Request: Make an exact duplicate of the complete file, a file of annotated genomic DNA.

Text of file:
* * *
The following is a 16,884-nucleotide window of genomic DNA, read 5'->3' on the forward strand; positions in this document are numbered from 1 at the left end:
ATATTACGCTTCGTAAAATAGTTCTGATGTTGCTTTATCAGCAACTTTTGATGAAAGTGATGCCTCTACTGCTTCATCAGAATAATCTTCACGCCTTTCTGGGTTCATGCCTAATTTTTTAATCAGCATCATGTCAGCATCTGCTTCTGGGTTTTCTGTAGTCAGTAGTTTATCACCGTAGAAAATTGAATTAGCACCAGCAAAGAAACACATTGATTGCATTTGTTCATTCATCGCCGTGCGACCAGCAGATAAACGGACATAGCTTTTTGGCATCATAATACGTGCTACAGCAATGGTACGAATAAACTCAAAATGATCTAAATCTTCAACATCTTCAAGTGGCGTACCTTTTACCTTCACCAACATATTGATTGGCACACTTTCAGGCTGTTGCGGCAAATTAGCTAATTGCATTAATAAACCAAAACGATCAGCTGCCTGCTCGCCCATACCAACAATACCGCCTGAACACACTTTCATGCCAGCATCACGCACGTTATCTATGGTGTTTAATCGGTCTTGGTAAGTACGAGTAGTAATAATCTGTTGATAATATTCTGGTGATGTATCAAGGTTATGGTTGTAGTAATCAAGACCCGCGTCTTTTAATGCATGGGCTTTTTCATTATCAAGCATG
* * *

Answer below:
The following is a 16,884-nucleotide window of genomic DNA, read 5'->3' on the forward strand; positions in this document are numbered from 1 at the left end:
ATATTACGCTTCGTAAAATAGTTCTGATGTTGCTTTATCAGCAACTTTTGATGAAAGTGATGCCTCTACTGCTTCATCAGAATAATCTTCACGCCTTTCTGGGTTCATGCCTAATTTTTTAATCAGCATCATGTCAGCATCTGCTTCTGGGTTTTCTGTAGTCAGTAGTTTATCACCGTAGAAAATTGAATTAGCACCAGCAAAGAAACACATTGATTGCATTTGTTCATTCATCGCCGTGCGACCAGCAGATAAACGGACATAGCTTTTTGGCATCATAATACGTGCTACAGCAATGGTACGAATAAACTCAAAATGATCTAAATCTTCAACATCTTCAAGTGGCGTACCTTTTACCTTCACCAACATATTGATTGGCACACTTTCAGGCTGTTGCGGCAAATTAGCTAATTGCATTAATAAACCAAAACGATCAGCTGCCTGCTCGCCCATACCAACAATACCGCCTGAACACACTTTCATGCCAGCATCACGCACGTTATCTATGGTGTTTAATCGGTCTTGGTAAGTACGAGTAGTAATAATCTGTTGATAATATTCTGGTGATGTATCAAGGTTATGGTTGTAGTAATCAAGACCCGCGTCTTTTAATGCATGGGCTTTTTCATTATCAAGCATG